The Evolution of Customer Interactions
Five years used to be a relatively short time in the financial industry, but today rapid technological advancements are accelerating changes in the way we interact with banks. Five years ago most Americans didn’t own a smartphone, but now more customers are using mobile banking than visiting branches. And five years from now, we’ll be looking at a much different picture of customer interaction.
Let’s dive in to the future of three areas where we’re seeing the biggest changes in retail channel delivery.
The Intersection of Digital and Brick and Mortar
This shift to mobile and an accelerating branch closure rate points to the downfall of the branch, right? It’s the “retailpocalypse” as one publication puts it. But don’t start planning the funeral just yet! Let me explain why this is a good thing and why branches are actually gaining relevance:
The average in-branch transaction costs a staggering $4 while a mobile transaction costs only about ten cents, and when most in-branch transactions are low-value activities such as deposits and balance checks the ROI on a branch isn’t great.
Financial institutions that embrace technology integration both online and in the branch are able to drastically lower the ratio of low value transactions taking place in a branch. In addition to mobile and online investments, interactive teller machines (ITMs) in the branch can bridge the gap between the faceless ATM transactions and the personal interaction of a teller. Technology bars provide an opportunity for staff to educate members on mobile technology, boosting mobile adoption rates. And revolutionary new mobile video branching is actually bringing full branch services to wherever the customer happens to be, from rural villages to the other side of the world.
The blurred lines between in-person and digital services will require not only an effective digital strategy, but also a branch strategy designed around this new customer relationship.
From Transaction Spaces to Conversation Spaces
FinTech firms may be gaining the upper hand when it comes to taking over more basic services, such as sending money to friends or mobile wallets. But in an ironic twist, the lack of branches that makes them effective at delivering these services is preventing them from gaining a foothold with the higher value transactions.
When it comes to more complex services like taking out a home loan, it turns out that personal interaction beats convenience. Even millennials overwhelmingly prefer to come into the branch for these transactions. If many of your customers are coming in to talk about a loan, suddenly that $4 per transaction cost doesn’t seem so bad!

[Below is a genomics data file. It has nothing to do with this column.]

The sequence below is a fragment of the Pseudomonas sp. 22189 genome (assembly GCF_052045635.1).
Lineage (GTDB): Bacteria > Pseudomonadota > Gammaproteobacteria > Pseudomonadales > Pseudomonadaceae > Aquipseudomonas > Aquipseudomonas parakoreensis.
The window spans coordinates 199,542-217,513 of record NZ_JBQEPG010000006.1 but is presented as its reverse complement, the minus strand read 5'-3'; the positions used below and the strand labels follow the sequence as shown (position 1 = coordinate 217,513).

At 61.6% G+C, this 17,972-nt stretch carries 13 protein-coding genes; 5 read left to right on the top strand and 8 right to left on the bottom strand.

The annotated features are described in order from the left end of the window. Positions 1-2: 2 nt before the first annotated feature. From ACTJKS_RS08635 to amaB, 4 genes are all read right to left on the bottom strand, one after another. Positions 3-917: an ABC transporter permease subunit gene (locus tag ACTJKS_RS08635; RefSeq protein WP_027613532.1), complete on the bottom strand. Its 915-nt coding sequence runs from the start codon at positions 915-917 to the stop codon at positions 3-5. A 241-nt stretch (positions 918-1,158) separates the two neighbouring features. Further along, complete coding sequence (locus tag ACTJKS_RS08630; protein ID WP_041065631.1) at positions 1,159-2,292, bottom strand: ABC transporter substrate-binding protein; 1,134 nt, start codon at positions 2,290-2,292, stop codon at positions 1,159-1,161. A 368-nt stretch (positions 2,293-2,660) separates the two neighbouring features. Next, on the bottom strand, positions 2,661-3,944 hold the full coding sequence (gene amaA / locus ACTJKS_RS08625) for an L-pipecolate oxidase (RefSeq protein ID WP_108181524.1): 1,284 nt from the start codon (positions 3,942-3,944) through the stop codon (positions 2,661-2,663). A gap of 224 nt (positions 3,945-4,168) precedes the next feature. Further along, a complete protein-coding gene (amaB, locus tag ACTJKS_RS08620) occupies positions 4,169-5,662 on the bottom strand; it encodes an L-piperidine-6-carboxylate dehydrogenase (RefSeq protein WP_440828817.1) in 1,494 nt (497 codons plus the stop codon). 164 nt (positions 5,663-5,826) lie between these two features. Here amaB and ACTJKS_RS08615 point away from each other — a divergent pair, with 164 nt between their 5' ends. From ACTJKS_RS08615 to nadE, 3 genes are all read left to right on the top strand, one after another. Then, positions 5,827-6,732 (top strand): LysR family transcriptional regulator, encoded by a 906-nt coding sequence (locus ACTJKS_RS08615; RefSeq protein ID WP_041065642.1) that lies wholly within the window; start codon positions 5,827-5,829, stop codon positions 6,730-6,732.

This trend is leading to a fundamental shift in the purpose of branches from transaction spaces to conversation spaces, and recent branch designs are shifting to more efficiently facilitate these interactions. Teller lines are disappearing in favor of more open layouts featuring teller pods, and in areas where mobile adoption is highest financial institutions are forgoing teller areas all together in favor of café style branches and universal associate staffing models.
A Seamless Transition Between Delivery Channels
Future customers aren’t going to just use a single delivery channel, it’s vital that an integrated technology strategy facilitate a seamless transition between them.
A customer may pre-fill part of a mortgage application on mobile after clicking a Facebook ad, and if they come into the branch that information will be available so the staff are able to smoothly pick up where the customer left off. Marketing emails can be customized to the customers’ unique needs, drawing detailed insights from the CRM system. A transaction begun on a universal associate’s tablet will be able to be completed online. In fact, research indicates that 32% of product purchases that begin with mobile research are completed in a branch.
And most importantly, a customer’s favorite FinTech service will be integrated into their retail and mobile experience via an open banking API. Many consumers prefer third party fintech apps, and for good reason. These companies, like Mint or Acorns, have total focus on the services and experience they deliver through their app. By providing an open banking API, financial institutions can ensure that app developers have fast, secure, and controlled access to data the customer chooses to share and can deliver a seamless customer experience.
Consumer expectations are growing as fast as technology evolves, and the financial institutions that embrace this change by providing high quality, relevant, and integrated experiences will thrive in an uncertain future.